The enjoyment of the new Ridley Scott flick, Prometheus, depends greatly on which one of the three kinds of public you fall into. The first is a well-informed moviegoer that knows the film is a prequel to the famous Alien saga. The second – where I happened to belong – gathers distracted 35+ viewers that think mixing Ridley Scott, sci-fi, a sophisticated title and 3D technology should, at the very least, bring a movie as memorable and groundbreaking as Scott’s 1980 Blade Runner. The third group is the very young’s realm, those for whom Alien and Blade Runner are titles on the VOD “vintage sci-fi” section.
There is enormous visual impact and force in the opening scene. A breathtaking waterfall, an alien-looking individual performing a strange ritual and disintegrating into the waters. Indeed, except for “bullet time”, no high-impact visual element is missing from this movie. We have motorcycle riding, implosions and explosions, scenes shot in space, underwater shots, Charlize Theron, morphing, enormous flying objects, holographic maps and holographic recordings, state-of-the-art spacecraft interiors, state-of-the-art slime & blood, state-of –the-art monsters. I was too busy with the visuals to fully appreciate the music, however I am sure music is state-of-the-art too.
The opening scene shows the creation of mankind, no more, no less. This, together with the movie’s title, tricks some viewers into thinking that the film will reach some degree of depth actually exploring the origins of man. Indeed, the second scene takes us into an underground setting where the main characters will find a cave painting, last missing piece of their research for the source of mankind. This is the reason that will take them to travel, frozen, on spaceship Prometheus. Further on, the dialogue steers onto the mythological character by the same name, who stole the divine fire from the gods to spark life in humans.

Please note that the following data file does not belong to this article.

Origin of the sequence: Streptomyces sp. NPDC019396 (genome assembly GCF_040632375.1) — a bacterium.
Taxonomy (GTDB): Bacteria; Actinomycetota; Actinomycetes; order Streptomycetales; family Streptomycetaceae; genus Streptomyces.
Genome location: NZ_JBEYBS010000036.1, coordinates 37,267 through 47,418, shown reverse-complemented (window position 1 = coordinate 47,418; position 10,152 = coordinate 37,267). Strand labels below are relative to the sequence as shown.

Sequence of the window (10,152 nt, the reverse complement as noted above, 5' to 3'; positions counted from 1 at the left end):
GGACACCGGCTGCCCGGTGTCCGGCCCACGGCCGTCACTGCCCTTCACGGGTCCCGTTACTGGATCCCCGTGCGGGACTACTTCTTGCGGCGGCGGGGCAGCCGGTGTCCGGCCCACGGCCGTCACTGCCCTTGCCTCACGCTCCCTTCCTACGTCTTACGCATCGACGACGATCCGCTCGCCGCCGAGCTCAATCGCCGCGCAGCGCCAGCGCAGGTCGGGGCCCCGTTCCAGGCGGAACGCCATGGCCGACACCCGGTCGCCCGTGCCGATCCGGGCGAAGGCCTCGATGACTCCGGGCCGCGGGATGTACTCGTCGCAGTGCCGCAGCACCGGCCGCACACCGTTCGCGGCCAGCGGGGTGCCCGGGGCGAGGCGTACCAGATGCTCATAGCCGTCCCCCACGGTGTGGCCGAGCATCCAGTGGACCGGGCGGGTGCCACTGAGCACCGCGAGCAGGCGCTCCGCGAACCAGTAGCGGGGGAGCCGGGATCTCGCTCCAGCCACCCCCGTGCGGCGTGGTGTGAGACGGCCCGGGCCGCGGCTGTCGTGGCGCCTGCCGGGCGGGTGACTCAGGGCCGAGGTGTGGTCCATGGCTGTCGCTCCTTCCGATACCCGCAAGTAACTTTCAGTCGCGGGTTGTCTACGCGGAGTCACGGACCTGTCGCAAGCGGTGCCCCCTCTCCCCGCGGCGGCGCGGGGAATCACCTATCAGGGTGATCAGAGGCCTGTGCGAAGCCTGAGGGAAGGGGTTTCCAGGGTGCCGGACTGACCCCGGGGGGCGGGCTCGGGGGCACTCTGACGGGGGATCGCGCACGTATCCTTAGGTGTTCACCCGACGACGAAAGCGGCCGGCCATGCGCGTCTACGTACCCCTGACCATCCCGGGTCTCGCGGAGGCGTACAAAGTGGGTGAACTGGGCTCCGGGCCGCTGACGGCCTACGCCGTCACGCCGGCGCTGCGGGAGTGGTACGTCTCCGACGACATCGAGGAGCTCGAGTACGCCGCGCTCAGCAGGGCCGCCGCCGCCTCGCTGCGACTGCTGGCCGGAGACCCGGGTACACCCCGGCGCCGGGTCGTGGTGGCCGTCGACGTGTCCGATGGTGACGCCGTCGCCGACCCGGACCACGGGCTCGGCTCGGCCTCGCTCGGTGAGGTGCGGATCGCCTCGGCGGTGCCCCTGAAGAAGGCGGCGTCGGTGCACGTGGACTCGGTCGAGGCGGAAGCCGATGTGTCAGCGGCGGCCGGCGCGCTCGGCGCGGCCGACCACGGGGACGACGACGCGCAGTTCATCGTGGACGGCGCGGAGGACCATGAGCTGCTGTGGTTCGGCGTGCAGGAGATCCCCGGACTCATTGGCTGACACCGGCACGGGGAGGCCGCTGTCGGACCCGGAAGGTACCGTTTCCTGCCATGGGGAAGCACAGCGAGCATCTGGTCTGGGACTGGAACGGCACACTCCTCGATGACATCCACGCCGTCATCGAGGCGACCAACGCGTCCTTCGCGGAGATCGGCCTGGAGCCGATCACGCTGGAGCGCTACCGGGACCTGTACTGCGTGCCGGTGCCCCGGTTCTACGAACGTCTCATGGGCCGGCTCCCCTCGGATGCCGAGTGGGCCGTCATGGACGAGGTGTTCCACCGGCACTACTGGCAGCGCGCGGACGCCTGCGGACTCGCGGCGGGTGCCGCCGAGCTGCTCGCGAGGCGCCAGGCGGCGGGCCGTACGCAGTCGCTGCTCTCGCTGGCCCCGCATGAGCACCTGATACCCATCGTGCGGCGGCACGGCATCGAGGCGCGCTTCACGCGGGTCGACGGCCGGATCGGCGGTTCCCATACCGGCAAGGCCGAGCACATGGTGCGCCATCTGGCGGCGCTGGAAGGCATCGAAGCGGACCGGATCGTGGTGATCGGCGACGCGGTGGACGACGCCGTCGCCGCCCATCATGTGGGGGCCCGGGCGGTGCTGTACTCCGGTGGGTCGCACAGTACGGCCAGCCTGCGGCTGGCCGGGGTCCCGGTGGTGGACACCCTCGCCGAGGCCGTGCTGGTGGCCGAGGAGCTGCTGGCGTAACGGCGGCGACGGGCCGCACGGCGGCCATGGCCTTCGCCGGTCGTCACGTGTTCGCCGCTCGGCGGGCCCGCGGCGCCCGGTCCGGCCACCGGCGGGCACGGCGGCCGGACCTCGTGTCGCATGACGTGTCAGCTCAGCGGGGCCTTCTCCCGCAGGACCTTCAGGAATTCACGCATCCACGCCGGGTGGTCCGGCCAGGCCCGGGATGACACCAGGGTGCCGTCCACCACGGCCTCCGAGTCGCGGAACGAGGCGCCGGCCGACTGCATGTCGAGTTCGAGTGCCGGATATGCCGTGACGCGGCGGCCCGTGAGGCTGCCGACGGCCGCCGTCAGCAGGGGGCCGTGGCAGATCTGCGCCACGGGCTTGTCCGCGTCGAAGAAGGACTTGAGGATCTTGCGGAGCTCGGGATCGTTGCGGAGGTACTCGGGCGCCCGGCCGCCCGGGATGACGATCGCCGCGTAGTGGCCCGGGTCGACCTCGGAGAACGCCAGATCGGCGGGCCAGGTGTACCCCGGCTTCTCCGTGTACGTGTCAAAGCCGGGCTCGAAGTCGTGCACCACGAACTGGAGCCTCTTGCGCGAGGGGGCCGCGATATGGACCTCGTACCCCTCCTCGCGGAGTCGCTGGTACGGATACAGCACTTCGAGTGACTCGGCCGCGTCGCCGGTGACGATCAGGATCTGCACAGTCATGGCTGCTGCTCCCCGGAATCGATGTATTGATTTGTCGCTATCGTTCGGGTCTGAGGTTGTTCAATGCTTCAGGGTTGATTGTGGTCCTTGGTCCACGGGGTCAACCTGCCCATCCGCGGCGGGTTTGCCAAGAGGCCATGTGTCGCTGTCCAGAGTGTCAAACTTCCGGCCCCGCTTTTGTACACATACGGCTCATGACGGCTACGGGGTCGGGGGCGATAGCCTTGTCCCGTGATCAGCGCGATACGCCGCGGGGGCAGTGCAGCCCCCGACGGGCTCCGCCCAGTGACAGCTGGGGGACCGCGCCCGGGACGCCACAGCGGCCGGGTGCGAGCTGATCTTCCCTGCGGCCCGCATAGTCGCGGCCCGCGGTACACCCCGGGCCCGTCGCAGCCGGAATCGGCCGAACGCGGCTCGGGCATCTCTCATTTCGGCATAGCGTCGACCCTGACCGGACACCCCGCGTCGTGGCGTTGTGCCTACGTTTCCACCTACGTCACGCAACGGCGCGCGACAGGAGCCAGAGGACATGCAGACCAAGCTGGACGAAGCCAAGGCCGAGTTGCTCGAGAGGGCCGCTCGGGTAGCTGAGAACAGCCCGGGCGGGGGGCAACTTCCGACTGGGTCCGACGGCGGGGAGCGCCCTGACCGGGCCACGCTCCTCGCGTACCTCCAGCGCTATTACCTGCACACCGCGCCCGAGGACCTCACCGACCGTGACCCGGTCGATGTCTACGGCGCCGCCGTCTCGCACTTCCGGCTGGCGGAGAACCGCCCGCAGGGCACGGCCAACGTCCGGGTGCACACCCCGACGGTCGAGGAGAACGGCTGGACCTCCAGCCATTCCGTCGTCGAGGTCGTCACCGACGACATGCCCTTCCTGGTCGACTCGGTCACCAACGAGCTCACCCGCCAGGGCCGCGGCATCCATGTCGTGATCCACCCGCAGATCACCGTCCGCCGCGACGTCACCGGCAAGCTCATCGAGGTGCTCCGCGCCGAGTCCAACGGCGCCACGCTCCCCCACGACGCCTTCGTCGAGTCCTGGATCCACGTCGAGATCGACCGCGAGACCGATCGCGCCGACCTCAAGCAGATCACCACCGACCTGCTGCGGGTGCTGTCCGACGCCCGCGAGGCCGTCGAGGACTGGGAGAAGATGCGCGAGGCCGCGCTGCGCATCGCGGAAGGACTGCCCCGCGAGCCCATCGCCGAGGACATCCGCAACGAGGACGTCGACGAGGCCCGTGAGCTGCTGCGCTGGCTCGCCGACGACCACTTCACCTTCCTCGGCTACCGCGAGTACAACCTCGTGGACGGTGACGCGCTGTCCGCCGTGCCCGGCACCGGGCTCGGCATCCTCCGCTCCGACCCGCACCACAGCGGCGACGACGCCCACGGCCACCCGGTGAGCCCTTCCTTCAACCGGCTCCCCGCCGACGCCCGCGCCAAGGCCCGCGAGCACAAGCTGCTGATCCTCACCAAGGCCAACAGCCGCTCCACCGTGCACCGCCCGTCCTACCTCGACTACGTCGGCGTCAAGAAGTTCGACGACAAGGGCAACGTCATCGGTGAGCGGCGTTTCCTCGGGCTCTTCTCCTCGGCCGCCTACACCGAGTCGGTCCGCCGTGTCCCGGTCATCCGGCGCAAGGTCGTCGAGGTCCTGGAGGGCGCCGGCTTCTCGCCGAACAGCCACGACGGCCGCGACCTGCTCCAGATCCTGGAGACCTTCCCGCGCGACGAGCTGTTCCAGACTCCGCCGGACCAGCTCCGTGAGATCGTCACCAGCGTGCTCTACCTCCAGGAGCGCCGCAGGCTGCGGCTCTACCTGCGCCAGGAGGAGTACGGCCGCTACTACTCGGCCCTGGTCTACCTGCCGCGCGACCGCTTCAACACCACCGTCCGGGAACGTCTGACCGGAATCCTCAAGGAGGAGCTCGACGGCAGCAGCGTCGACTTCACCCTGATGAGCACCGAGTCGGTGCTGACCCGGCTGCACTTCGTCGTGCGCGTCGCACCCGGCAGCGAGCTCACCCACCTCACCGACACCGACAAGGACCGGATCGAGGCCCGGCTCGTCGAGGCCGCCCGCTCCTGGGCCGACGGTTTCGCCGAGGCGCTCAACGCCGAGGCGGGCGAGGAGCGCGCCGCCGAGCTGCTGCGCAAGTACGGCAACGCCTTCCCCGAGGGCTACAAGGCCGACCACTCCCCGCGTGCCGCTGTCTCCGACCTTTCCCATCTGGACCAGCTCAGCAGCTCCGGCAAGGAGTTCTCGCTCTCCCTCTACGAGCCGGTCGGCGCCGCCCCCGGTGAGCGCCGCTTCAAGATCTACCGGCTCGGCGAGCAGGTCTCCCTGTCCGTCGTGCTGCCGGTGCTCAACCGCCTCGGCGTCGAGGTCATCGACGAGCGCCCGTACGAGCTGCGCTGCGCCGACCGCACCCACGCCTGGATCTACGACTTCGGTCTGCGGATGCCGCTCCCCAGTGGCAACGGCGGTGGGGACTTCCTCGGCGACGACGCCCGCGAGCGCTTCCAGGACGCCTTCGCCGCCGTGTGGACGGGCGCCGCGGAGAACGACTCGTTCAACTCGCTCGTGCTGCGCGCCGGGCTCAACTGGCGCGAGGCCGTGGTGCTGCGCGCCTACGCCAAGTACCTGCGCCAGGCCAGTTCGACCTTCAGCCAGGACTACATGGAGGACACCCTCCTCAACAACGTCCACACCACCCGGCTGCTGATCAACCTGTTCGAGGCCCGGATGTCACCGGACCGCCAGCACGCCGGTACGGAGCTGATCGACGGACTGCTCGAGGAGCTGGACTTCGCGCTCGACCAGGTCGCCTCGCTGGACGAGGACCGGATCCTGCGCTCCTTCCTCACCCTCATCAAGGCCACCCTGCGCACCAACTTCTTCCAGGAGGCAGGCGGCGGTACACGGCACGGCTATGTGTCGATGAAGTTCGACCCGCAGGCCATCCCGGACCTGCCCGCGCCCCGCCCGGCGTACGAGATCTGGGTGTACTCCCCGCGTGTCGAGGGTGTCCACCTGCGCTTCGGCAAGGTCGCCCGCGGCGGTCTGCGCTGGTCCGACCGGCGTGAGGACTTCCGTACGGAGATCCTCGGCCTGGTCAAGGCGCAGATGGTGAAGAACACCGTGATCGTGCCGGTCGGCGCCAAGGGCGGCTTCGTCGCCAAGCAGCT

All along the film we are left yearning for some further degree of depth, if not regarding the origins of man, at least regarding the plot and characters. Ironically, we have depth only in the character of David — due perhaps to the fact that, as viewers, we have no expectations from an android regarding depth of character. Whatever the reason, Michael Fassbender masterly depicts an android so perfectly created as to develop a pseudo-identity with human traits like curiosity and jealousy, and his own quest for truth.
We have definitely been spoiled by the cinema. It is difficult to satisfy cinemagoers who are constantly looking for new elements or at least new combinations of existing elements. Prometheus (watch the trailer) does offer this, but not as much as some of us would have liked, and not as much as we would expect of extremely high-budget cinema. There is a sense of déjà-vu in the assorted group of mercenary scientists brazenly entering a dark building in an unknown planet with many flashlights and only one gun. There is a sense of déjà-vu in characters performing surgery onto themselves. There is a sense of déjà-vu in the pilot going kamikaze against the aliens in order to save planet Earth. To name a few. And, as in most sci-fi movies, some questions remain open, way too open. Open enough to ensure a future new installment of the saga.